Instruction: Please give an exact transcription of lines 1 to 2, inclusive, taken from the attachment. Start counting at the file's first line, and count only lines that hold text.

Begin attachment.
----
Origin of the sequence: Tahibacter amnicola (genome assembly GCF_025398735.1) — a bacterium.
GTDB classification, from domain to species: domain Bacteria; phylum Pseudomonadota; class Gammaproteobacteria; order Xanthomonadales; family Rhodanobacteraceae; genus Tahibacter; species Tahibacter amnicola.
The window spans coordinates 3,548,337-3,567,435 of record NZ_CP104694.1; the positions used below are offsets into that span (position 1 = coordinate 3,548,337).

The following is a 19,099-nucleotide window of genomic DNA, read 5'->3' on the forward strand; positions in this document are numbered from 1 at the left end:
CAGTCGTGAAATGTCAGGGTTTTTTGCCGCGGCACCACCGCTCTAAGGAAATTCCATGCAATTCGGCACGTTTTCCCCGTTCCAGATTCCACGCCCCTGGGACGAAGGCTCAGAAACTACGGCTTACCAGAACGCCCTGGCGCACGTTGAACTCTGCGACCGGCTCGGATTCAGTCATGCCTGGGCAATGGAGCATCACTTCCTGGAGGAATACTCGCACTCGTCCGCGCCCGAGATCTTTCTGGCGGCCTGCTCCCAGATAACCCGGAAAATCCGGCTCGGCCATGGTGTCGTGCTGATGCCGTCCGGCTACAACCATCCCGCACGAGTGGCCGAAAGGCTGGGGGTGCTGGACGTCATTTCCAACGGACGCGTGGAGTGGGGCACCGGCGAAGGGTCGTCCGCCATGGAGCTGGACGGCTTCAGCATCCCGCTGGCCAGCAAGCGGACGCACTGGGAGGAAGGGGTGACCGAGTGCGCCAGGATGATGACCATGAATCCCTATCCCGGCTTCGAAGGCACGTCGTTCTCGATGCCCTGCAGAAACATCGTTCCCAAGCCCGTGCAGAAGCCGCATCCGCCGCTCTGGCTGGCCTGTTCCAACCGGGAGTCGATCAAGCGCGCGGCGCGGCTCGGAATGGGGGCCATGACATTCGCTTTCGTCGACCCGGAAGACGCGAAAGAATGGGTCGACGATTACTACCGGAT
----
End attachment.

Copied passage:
Origin of the sequence: Tahibacter amnicola (genome assembly GCF_025398735.1) — a bacterium.
GTDB classification, from domain to species: domain Bacteria; phylum Pseudomonadota; class Gammaproteobacteria; order Xanthomonadales; family Rhodanobacteraceae; genus Tahibacter; species Tahibacter amnicola.